♪ megan: bob, i went back and watched the graduation address you gave at tisch two years ago, and it went viral because you had said at the very beginning something i can't say on tv like congratulations, you made it, and now, to paraphrase, you don't have a great outlook. the thing that stood out for me in that talk was how much you talked about failure and rejection and the struggle. and you have talked a lot about how you were lucky, but how much is lucky combined with going through that struggle of rejection and pushing through? mr. deniro: well, luck is there, but you have to be ready to be in a position to get lucky. and that means you have to consistently be doing what you have to do, because you love doing it. and you just can't give up, you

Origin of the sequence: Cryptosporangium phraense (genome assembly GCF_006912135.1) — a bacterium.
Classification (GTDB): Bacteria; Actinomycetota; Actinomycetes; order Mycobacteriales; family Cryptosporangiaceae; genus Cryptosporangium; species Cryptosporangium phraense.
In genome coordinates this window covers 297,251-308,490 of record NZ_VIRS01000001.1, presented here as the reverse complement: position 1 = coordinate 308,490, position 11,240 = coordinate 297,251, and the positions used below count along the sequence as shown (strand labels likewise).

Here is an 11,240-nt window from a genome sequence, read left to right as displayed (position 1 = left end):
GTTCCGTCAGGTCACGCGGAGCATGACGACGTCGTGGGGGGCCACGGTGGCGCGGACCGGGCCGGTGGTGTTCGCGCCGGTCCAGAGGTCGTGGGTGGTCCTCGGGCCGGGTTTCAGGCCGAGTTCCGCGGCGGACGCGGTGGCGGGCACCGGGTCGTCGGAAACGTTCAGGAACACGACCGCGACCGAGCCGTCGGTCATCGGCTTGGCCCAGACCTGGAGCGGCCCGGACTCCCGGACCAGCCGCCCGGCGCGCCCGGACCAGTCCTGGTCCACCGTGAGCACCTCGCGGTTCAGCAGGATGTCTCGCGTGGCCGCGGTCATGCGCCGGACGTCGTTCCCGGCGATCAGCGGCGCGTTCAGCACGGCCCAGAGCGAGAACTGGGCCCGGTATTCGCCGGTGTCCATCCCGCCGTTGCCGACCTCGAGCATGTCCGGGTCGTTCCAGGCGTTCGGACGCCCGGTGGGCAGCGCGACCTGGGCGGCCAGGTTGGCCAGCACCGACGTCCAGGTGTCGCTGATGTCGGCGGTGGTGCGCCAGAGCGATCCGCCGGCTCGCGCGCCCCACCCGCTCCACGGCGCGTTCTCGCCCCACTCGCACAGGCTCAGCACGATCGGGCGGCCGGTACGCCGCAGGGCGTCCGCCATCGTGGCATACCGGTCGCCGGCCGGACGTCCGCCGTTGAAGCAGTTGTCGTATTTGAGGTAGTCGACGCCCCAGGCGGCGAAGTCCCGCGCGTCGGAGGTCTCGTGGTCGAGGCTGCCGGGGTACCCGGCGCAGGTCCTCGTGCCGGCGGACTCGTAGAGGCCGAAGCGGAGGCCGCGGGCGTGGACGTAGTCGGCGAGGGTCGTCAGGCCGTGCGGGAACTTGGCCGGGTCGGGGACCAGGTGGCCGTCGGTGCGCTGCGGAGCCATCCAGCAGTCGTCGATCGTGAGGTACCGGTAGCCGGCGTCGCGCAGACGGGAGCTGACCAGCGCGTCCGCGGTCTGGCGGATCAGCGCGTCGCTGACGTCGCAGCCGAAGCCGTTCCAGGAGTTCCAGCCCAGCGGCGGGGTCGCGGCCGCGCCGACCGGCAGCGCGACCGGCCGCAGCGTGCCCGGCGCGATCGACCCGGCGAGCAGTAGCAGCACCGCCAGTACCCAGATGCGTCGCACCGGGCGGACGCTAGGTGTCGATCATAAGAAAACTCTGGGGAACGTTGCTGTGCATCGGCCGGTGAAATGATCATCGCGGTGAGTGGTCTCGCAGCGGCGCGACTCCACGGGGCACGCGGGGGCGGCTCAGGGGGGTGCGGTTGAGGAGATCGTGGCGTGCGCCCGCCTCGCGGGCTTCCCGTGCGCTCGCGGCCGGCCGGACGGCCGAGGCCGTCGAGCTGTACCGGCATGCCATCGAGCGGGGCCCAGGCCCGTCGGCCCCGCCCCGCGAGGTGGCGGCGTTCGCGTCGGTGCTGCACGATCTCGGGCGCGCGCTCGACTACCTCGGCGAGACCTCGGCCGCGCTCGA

goota to keep going to auditions. as i did. even though they've been cast already, you go, you go, you go. for example, if you see a casting director go, assume you're not going to get the part, and you won't get the part, most likely, the casting director, who is more important than the director in some ways, because they work with a lot of directors. they will remember you and say, this person wasn't quite right for what you are thinking, but you should meet them because they are interesting and it's an interesting thing that i have seen. that means you have to go out there and keep moving forward. you can't give up. megan: when did you realize you were good? mr. deniro: oh. i don't even know if i'm good now. i mean, i just do what i'm doing. ms. rosenthal: even as producers, you are being told no all the time. you were just talking about "the irishman," those projects took a long, long time.